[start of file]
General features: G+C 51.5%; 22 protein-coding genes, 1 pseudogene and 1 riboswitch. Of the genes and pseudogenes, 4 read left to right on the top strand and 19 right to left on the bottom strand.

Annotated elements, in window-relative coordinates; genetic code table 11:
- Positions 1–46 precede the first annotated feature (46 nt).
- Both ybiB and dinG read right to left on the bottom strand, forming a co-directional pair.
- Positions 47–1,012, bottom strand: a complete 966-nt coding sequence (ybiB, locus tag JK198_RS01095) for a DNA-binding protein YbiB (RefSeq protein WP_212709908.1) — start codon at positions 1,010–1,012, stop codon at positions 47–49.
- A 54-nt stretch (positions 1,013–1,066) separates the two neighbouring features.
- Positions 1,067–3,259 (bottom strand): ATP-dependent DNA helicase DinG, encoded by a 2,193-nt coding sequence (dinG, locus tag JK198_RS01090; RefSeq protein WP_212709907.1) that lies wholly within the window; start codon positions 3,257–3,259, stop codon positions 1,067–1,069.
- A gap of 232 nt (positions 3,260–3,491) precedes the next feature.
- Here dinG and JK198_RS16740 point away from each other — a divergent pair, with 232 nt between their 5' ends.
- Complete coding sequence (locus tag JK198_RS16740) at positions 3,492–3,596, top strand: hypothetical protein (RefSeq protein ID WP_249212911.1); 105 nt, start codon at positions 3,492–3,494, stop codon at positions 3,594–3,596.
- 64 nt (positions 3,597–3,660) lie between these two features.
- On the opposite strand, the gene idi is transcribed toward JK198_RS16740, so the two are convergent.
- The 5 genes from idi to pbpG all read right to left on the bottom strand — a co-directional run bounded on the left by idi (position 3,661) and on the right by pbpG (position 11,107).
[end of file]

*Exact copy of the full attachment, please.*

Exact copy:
General features: G+C 51.5%; 22 protein-coding genes, 1 pseudogene and 1 riboswitch. Of the genes and pseudogenes, 4 read left to right on the top strand and 19 right to left on the bottom strand.

Annotated elements, in window-relative coordinates; genetic code table 11:
- Positions 1–46 precede the first annotated feature (46 nt).
- Both ybiB and dinG read right to left on the bottom strand, forming a co-directional pair.
- Positions 47–1,012, bottom strand: a complete 966-nt coding sequence (ybiB, locus tag JK198_RS01095) for a DNA-binding protein YbiB (RefSeq protein WP_212709908.1) — start codon at positions 1,010–1,012, stop codon at positions 47–49.
- A 54-nt stretch (positions 1,013–1,066) separates the two neighbouring features.
- Positions 1,067–3,259 (bottom strand): ATP-dependent DNA helicase DinG, encoded by a 2,193-nt coding sequence (dinG, locus tag JK198_RS01090; RefSeq protein WP_212709907.1) that lies wholly within the window; start codon positions 3,257–3,259, stop codon positions 1,067–1,069.
- A gap of 232 nt (positions 3,260–3,491) precedes the next feature.
- Here dinG and JK198_RS16740 point away from each other — a divergent pair, with 232 nt between their 5' ends.
- Complete coding sequence (locus tag JK198_RS16740) at positions 3,492–3,596, top strand: hypothetical protein (RefSeq protein ID WP_249212911.1); 105 nt, start codon at positions 3,492–3,494, stop codon at positions 3,594–3,596.
- 64 nt (positions 3,597–3,660) lie between these two features.
- On the opposite strand, the gene idi is transcribed toward JK198_RS16740, so the two are convergent.
- The 5 genes from idi to pbpG all read right to left on the bottom strand — a co-directional run bounded on the left by idi (position 3,661) and on the right by pbpG (position 11,107).